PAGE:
In any case, I figured that I had basically solved the issue at this point, so the rest was a matter of coding it up in python.

Implementing the solution in python

To interact with my browser (Google Chrome), I used the webbrowser library in python. It is extremely intuitive to use: opening a URl is as simple as

webbrowser.open('https://www.google.com')

I wanted to download a list of tickers that I had saved in a text file called russell3000.txt. To read this into a python list, we can use an elegant list comprehension:

russell_tickers = [line.split('\n')[0].lower() 
                   for line in open('russell3000.txt')]

For each ticker, we will want to open the URL as specified earlier. The time period will be the same in all of them – Jan 01 2001 to Aug 06 2017. The code for this is as follows:

import webbrowser 

for ticker in tickers:
    link = ("https://query1.finance.yahoo.com/v7/finance/download"
            "/{}?period1=946656000&period2=1501948800&interval=1d"
            "&events=history&crumb=BkT/GAawAXc".format(ticker))
    webbrowser.open(link)

And that’s it. This will download all of the CSV files straight to your downloads folder.

Or will it? I have found the hard way that web-related code often runs into errors regarding the web queries – often, pages that you expect to exist have been taken down or corrupted etc. When webbrowser tries to open this URL, it will encounter an error, but instead of continuing with the rest of the tickers, it’ll just give up. The way around this is to use python’s exception handling:

for ticker in tickers:
    try:
        link = ("https://query1.finance.yahoo.com/v7/finance/"
                "download/{}?period1=946656000&"
                "period2=1501948800&interval=1d&events=history"
                "&crumb=BkT/GAawAXc".format(ticker))
        webbrowser.open(link)
    except Exception as e:
        print(ticker, str(e))

This way, if there is ever an error, the code will just print the ticker and the error, then carry on. In principle, we are finished. However, it is a bit annoying that all of these CSVs are in the downloads folder, rather than the directory for my project. I wrote a few lines of python to fix this:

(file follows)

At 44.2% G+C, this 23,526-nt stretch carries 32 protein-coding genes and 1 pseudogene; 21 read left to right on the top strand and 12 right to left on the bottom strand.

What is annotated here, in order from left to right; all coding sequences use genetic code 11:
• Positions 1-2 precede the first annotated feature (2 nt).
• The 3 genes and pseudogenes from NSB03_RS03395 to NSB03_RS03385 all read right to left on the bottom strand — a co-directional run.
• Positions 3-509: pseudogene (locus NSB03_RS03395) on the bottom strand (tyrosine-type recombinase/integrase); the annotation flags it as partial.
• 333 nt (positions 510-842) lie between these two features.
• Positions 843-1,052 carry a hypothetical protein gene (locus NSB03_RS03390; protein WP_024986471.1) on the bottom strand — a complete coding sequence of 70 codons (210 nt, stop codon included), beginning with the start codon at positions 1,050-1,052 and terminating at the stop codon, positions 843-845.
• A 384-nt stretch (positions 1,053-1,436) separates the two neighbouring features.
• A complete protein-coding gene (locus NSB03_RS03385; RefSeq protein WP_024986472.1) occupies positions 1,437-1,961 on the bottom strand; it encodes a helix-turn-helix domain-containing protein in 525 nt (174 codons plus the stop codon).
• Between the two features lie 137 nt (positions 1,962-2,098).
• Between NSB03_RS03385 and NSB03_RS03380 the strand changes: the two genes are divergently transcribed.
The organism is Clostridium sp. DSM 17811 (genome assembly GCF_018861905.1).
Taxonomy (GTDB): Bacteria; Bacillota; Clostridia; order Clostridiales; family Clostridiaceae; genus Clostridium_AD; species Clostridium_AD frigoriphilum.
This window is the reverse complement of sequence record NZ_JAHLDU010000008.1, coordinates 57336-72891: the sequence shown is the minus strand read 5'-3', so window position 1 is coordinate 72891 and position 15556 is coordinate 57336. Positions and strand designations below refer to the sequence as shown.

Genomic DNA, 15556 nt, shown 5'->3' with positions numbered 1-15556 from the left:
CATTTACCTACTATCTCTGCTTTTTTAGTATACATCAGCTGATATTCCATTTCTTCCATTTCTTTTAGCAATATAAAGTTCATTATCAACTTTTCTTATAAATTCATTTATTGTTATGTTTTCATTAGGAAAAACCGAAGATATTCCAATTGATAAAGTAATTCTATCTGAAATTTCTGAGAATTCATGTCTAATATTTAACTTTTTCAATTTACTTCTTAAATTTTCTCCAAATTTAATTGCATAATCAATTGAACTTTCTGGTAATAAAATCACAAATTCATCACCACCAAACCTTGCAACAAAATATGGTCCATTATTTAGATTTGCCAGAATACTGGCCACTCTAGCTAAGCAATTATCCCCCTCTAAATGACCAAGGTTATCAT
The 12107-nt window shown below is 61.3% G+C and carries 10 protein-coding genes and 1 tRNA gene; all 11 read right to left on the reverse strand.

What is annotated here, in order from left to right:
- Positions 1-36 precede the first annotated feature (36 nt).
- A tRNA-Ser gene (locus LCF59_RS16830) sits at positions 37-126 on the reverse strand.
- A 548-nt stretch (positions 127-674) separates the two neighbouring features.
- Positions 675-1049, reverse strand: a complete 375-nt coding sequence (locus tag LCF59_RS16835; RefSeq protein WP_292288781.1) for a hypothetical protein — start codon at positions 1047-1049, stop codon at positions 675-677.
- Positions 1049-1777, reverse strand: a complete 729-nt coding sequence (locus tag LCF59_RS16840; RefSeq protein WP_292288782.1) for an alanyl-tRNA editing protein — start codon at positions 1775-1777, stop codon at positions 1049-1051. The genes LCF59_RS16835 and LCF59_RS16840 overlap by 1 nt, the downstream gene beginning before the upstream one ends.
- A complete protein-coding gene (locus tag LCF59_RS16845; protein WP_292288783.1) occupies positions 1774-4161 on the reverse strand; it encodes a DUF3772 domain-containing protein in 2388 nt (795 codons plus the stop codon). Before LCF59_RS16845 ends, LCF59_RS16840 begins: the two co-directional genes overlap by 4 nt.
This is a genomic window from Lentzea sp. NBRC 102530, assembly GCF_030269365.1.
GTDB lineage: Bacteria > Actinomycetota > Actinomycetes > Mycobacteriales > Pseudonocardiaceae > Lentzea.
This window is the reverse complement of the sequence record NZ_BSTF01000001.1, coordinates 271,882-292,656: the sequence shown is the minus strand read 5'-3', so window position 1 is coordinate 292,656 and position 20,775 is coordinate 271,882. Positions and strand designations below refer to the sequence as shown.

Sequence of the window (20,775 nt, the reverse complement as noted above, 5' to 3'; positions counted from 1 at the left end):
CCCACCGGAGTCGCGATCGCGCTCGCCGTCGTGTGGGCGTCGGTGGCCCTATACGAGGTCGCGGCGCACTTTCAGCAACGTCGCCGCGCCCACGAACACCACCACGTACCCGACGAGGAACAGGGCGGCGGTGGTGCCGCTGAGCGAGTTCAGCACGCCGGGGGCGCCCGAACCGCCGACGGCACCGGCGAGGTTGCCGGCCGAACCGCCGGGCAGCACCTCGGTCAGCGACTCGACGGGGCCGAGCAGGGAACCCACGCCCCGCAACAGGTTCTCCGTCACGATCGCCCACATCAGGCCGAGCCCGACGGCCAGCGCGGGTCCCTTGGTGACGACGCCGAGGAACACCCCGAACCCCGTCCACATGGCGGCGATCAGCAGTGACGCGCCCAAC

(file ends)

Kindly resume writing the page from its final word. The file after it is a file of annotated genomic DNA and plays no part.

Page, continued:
import os

# Change these as appropriate
project_path = "/Users/Robert/Project/"
download_path = '/Users/Robert/Downloads/'

# Look at the contents of your download folder
for item in os.listdir(download_path):
        # If the file is a csv, move it to the project folder
        if item[-4:] == '.csv':
            print(download_path + item)
            print(project_path + item)
            os.rename(download_path + item, project_path + item)

For AAPL.csv, the code would print:

/Users/Robert/Downloads/AAPL.csv
/Users/Robert/Project/AAPL.csv

and the file would be moved from the former location to the latter. Note that it will also move any other CSVs, but I didn’t need to fix this as I don’t normally have CSVs in my downloads.

Conclusion

It is always a nice feeling when you can use some python to save you hours of manual labour, and this was certainly the case here. Using this code, one can automate the downloading of a large number of datafiles which contain historical stock prices. This was a very important aspect of my MachineLearningStocks project, as it is meaningless to try to learn from data without having the data.

As is often the case, the code I’ve showed here just scratches the surface. You will find that some of the CSVs didn’t actually download, or they are empty. Thus, to increase the quality of your training data, some troubleshooting is in order. Some of the improvements I’ve made: